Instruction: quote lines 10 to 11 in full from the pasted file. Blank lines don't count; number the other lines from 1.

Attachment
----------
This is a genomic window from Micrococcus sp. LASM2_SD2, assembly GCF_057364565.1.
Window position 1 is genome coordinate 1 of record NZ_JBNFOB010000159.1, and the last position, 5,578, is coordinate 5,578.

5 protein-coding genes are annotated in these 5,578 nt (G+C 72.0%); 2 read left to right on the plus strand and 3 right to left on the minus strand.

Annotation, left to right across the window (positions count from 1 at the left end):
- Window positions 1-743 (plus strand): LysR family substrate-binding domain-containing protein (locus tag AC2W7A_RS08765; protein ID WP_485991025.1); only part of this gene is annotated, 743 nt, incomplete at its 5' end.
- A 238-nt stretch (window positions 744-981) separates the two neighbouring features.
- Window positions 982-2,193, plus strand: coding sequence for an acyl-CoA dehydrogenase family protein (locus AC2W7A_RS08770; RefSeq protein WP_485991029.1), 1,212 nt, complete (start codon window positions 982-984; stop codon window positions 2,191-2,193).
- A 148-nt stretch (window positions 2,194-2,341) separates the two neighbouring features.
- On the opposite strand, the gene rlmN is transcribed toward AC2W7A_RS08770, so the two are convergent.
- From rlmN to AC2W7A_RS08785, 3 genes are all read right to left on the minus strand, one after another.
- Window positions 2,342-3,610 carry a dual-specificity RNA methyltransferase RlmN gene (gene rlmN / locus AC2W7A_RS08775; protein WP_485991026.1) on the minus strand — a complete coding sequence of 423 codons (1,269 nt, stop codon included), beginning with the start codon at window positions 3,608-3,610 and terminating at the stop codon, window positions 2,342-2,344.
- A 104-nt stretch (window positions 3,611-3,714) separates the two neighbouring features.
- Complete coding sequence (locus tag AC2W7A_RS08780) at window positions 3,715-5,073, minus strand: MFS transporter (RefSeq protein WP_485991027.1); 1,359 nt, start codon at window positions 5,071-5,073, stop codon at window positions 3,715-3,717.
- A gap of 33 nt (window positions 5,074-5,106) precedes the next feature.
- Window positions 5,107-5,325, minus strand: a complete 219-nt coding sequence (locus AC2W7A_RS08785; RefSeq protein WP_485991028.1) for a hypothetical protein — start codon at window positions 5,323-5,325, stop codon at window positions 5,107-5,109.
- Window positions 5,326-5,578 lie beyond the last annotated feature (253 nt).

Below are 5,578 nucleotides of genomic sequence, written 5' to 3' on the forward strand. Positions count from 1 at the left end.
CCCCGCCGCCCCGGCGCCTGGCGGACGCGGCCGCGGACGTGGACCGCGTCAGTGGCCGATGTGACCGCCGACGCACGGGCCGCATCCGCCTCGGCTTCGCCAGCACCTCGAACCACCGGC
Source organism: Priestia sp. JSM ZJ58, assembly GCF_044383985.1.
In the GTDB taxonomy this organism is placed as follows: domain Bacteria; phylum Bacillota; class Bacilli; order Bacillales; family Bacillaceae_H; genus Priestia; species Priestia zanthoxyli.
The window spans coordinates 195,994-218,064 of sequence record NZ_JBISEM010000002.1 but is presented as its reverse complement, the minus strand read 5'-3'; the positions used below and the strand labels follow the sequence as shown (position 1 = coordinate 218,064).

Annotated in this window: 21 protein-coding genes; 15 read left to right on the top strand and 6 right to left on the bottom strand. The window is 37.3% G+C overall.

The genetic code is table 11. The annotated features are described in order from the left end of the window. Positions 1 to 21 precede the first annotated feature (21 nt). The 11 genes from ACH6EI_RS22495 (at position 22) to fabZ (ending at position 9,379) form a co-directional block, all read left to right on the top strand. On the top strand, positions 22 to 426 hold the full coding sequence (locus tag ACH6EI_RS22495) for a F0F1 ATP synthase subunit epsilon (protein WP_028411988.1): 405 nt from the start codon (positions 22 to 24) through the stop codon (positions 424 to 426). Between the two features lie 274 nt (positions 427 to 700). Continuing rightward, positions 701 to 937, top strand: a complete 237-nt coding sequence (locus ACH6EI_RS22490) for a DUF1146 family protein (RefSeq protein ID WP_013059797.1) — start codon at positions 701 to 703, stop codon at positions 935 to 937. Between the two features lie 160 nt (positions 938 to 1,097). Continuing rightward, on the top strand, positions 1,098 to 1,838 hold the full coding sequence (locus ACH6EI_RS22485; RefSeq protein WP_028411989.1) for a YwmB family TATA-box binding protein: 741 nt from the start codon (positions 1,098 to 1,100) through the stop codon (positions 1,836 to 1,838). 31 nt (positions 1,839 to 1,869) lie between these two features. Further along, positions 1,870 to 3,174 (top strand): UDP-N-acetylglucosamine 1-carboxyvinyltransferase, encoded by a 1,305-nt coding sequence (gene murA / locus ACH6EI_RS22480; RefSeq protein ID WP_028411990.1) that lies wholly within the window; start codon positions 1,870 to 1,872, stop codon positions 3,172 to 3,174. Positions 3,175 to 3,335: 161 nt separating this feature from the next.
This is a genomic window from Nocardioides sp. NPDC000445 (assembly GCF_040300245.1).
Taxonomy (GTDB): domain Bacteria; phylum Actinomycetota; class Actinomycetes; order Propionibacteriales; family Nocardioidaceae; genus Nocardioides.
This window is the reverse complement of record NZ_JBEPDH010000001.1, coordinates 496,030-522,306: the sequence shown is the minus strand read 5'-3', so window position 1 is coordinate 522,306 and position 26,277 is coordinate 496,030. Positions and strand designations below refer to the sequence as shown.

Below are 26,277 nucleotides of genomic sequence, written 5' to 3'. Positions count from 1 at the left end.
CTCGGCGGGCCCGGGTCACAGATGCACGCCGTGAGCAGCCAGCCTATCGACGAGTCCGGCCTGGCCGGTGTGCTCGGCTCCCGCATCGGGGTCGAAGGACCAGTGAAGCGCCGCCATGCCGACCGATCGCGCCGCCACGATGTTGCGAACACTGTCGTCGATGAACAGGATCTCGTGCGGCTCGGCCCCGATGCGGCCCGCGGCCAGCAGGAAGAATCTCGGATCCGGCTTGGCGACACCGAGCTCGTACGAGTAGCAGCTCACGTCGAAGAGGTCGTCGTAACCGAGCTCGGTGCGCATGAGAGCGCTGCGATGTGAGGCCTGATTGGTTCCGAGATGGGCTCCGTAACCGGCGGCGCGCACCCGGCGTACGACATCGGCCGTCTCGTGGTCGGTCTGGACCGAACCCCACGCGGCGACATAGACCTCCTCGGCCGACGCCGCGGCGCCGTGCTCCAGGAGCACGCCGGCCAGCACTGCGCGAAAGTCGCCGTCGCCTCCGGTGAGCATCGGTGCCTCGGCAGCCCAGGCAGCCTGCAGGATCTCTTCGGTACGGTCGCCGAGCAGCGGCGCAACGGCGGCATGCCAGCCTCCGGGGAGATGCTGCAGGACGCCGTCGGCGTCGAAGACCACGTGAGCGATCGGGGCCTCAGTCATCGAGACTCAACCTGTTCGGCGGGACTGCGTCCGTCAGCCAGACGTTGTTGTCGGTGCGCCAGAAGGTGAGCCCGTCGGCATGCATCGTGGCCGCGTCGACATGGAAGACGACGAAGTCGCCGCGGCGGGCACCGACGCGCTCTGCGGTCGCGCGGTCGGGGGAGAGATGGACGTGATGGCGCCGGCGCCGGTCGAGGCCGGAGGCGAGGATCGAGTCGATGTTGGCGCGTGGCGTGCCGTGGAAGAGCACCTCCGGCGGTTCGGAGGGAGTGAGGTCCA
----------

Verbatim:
- From rlmN to AC2W7A_RS08785, 3 genes are all read right to left on the minus strand, one after another.
- Window positions 2,342-3,610 carry a dual-specificity RNA methyltransferase RlmN gene (gene rlmN / locus AC2W7A_RS08775; protein WP_485991026.1) on the minus strand — a complete coding sequence of 423 codons (1,269 nt, stop codon included), beginning with the start codon at window positions 3,608-3,610 and terminating at the stop codon, window positions 2,342-2,344.